For 15-year-old Brandon (Jahking Guillory), the frizzy-haired, undersized kid protagonist of Justin Tipping's agile feature debut "Kicks," navigating adolescence and a rough, depressed Oakland neighborhood is like working a double shift that doesn't pay. He's got a status-bump goal, though, and the phrase "clothes make the man" isn't specific enough.
Convinced his problems of being poor, picked on and ignored by girls will be solved by the holy grail for sneaker fanatics — black-and-red (or "bred") Air Jordan 1s — Brandon scrounges enough money to buy a pair. But if you've seen the Italian neo-realist classic "Bicycle Thieves" — one of Tipping's metaphoric inspirations — you know what awaits the newly shod Brandon when he runs into a severe-looking crew on a lonely stretch of concrete.
"Kicks" is that kind of fascinatingly uneven indie only children of gritty urban life know how to make when they're ready to pick up a camera and engage with their past. As a teenager, Tipping, an East Bay native and American Film Institute graduate, once got jumped for his Nikes and bristled at the idea that his beating was called a rite of passage.
The agreeably stylish movie emerging from that experience loves and hates the psychological trappings of street survival. The contradiction is interesting enough, but it doesn't entirely help smooth over the director's ill-conceived flourishes — a reliance on slow-motion, for example, as if it were about to be made illegal.
The jarring tone starts with how despairingly simple Brandon's view of his masculine pride is and how dangerous his reaction is to having the Jordans stolen: He's willing to venture into violence-ridden Bay Area territory and confront the culprit, a ripped, animalistic figure named Flaco (Kofi Siriboe), to get them back.
Brandon's knee-jerk odyssey veers dangerously close to being too stupid to enjoy watching — you want to protectively yell "Go home!" to the screen, especially when a gun enters the picture. But newcomer Guillory has the right combination of vulnerability and quiet anger to keep us invested, and side details give Brandon's journey admirably complicated pauses.
Looking for Flaco, Brandon seeks advice from his tough, 'hood-respected uncle (a rock-solid Mahershala Ali), who sternly tells him to handle his business himself, all while exercising the arm of his incapacitated, vacantly smiling grandmother — the scene cleverly suggests that one's "business" changes as life's responsibilities accumulate. And though Flaco looked fearsome laying a beating on Brandon, a glimpse of his home life shows who the stolen Jordans were for: a young son on a bare mattress who loves his daddy. The resonance of Siriboe's commanding performance is in suggesting that his criminal ferocity has a tucked-away desperation attached.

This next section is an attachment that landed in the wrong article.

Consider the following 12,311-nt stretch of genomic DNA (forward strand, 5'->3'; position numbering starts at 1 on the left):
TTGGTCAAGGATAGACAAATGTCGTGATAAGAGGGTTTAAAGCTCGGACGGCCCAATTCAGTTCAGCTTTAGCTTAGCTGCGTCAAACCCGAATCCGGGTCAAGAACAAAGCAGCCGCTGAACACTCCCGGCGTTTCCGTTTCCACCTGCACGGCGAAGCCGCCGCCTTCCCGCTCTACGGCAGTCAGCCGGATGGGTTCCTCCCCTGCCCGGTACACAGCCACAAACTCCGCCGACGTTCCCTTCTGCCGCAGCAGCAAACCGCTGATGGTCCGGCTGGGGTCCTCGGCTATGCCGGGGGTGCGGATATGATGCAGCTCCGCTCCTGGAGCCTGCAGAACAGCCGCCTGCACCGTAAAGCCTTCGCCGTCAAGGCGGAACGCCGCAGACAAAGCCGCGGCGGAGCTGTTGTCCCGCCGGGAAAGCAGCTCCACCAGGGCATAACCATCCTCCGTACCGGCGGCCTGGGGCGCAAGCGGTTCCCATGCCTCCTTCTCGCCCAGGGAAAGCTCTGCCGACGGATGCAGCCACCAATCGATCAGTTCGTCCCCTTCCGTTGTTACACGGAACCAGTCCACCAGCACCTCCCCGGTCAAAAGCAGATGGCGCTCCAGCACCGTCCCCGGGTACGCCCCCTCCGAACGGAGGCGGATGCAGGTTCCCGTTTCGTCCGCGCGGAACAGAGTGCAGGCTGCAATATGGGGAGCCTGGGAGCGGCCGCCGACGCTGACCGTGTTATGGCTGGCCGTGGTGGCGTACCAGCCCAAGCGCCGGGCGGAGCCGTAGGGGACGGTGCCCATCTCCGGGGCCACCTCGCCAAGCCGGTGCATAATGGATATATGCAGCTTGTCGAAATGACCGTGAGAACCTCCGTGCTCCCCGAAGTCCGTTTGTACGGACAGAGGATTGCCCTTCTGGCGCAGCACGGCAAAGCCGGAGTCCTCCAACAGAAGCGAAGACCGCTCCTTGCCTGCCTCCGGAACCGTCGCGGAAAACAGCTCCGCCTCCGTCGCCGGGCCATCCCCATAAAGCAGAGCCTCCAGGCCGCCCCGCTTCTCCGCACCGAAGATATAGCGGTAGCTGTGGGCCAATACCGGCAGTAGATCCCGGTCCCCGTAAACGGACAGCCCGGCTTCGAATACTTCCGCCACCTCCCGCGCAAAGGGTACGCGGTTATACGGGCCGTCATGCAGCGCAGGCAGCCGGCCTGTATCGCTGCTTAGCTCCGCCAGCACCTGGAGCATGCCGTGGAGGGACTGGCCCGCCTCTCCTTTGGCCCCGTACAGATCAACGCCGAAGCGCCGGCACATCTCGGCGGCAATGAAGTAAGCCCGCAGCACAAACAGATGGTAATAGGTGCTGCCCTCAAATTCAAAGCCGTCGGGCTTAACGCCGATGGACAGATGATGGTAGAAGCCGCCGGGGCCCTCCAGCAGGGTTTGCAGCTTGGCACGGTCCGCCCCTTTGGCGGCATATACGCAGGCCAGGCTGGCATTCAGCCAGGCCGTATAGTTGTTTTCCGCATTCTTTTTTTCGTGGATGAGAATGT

Other elements aren’t handled as effectively. Brandon’s two friends — smiling player Rico (Christopher Meyer) and wisecracking Albert (Christopher Jordan Wallace, son of the late rapper
The most curious touch is the recurring appearance of an imaginary astronaut (more slo-mo), who represents for Brandon escape, or solitude, or confidence. It's never entirely clear and mostly feels like a distracting reach for artiness when Tipping's already assured handling of the escalating dread of Brandon's misadventure shows visual punch — he's clearly a burgeoning talent with material that's both grimly naturalistic and pulse-pounding. On that front, he's aided by a hip hop/R&B soundtrack that rarely goes for obvious top notes and instead feels almost subconscious, even funny at times. (Blue Magic's circus-inspired soul lament "Sideshow" plays over a set piece depicting another kind of sideshow: East Bay drivers performing doughnuts in a parking lot.)
Perhaps the best thing you can say about "Kicks" is that its strengths and weaknesses make for intriguing bedfellows, like a cautionary fable that's as much about the hazards of forging an artistic authenticity as it is the pitfalls of a corrosive approach to manhood.
MPAA rating: R, for violence, drug/alcohol use and language throughout, and sexual content involving teens.
Running time: 1 hour, 27 minutes